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Division: The New School for Social Research
Course Number: GPHI 5503
Course Format: Seminar
Location: NYC campus
Permission Required: Yes
- Social Sciences
- Liberal Arts
Among the most important thinkers of the 20th century, Antonio Gramsci is rarely read today in a systematic fashion. The reasons lie partly in the nature of his corpus, which consists largely in “prison notebooks” written not for publication and in a fashion aimed at evading censorship. Equally daunting is the densely contextualized character of Gramsci’s writings, which comment on and allude to historical and political developments that are unfamiliar to many readers in our own time. Still other obstacles lie in the dominance today of an analytical style that is far removed from Gramsci’s and in the relative delegitimation of Marxist thought in the late 20th century. For all these reasons, Gramsci is rarely read in a serious way, even as his name is often dropped in discussions of civil society, cultural hegemony, historicism, fordism, etc. The effect is to substitute a selective and distorted picture–a sort of “Gramsci light” for his actual thought. This course aims to begin to remedy this situation by undertaking a careful, systematic reading of his most important work.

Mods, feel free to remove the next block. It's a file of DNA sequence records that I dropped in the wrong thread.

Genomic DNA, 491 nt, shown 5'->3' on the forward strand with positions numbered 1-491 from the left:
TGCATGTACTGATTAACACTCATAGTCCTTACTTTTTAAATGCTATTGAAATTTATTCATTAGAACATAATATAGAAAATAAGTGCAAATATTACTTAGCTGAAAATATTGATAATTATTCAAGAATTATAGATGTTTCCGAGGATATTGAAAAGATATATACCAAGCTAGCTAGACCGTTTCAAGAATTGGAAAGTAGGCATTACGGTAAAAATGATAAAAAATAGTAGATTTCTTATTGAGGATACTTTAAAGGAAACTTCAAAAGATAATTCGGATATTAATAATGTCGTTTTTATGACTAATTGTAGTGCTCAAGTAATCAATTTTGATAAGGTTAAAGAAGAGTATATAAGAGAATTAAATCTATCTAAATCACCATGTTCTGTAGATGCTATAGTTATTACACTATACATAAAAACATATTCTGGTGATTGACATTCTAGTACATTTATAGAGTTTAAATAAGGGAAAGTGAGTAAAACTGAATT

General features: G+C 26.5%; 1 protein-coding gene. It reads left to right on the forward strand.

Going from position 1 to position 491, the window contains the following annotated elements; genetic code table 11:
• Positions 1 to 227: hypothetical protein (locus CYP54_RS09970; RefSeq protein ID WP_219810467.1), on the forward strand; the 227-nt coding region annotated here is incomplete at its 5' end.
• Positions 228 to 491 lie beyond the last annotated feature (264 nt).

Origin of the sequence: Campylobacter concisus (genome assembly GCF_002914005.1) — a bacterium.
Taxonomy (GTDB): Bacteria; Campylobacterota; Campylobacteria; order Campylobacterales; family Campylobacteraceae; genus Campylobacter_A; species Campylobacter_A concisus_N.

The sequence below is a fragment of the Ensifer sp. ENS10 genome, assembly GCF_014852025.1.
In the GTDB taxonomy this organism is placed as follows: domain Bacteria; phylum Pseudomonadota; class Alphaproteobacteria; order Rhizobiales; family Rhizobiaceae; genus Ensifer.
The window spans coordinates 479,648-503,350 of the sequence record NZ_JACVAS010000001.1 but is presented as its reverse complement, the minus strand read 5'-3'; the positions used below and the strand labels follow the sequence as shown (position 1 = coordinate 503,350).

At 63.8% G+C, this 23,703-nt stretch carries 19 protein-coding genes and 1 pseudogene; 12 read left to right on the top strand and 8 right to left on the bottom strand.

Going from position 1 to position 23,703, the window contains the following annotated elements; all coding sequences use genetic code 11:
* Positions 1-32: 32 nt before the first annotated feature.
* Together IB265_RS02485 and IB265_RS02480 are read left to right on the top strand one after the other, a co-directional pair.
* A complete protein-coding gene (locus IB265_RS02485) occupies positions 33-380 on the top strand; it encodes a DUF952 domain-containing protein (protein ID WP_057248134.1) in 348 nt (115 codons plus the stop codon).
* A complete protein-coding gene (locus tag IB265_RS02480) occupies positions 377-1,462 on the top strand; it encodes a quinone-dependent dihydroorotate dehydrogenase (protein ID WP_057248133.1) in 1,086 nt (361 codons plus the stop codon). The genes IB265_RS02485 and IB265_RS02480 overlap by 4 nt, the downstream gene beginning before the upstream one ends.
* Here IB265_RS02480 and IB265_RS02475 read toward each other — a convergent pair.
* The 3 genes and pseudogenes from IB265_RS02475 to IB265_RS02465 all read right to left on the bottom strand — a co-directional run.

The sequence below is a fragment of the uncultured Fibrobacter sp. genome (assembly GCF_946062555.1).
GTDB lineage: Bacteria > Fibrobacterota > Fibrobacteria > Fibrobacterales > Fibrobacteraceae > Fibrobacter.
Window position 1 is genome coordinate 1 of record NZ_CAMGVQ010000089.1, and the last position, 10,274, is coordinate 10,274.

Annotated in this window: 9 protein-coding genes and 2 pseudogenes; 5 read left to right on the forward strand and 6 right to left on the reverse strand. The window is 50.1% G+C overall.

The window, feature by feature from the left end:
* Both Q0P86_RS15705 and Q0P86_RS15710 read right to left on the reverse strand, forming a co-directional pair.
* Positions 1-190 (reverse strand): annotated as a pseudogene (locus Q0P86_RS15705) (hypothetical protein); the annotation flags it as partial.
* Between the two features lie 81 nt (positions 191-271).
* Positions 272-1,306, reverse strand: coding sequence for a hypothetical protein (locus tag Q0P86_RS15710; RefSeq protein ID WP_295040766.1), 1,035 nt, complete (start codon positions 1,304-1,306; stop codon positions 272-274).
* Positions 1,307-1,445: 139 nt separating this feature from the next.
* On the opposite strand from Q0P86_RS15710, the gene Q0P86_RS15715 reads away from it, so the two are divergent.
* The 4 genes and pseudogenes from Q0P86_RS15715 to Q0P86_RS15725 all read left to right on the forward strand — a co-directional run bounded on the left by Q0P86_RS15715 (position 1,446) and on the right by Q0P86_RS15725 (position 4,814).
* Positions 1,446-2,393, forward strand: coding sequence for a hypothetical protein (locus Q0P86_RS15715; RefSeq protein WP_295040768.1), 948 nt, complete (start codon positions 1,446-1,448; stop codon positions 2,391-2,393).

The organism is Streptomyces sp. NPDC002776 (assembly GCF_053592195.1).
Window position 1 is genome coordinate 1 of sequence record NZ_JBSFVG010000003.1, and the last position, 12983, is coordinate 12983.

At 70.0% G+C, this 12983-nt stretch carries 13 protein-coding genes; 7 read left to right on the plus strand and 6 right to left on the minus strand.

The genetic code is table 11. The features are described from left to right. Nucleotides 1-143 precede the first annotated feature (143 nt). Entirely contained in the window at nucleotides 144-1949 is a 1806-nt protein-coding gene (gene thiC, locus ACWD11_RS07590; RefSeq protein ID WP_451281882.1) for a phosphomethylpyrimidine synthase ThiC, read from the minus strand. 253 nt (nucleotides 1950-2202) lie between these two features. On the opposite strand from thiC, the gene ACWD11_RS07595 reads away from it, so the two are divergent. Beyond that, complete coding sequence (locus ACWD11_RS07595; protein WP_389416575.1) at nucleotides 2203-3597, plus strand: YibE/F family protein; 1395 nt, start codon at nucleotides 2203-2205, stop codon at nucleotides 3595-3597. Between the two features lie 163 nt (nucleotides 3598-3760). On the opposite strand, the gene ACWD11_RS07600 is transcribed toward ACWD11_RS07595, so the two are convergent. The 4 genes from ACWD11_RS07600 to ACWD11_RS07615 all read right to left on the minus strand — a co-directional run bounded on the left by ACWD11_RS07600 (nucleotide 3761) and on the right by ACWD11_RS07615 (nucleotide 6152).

Course Open to: Degree Students with Restrictions
Not open to Undergraduate students.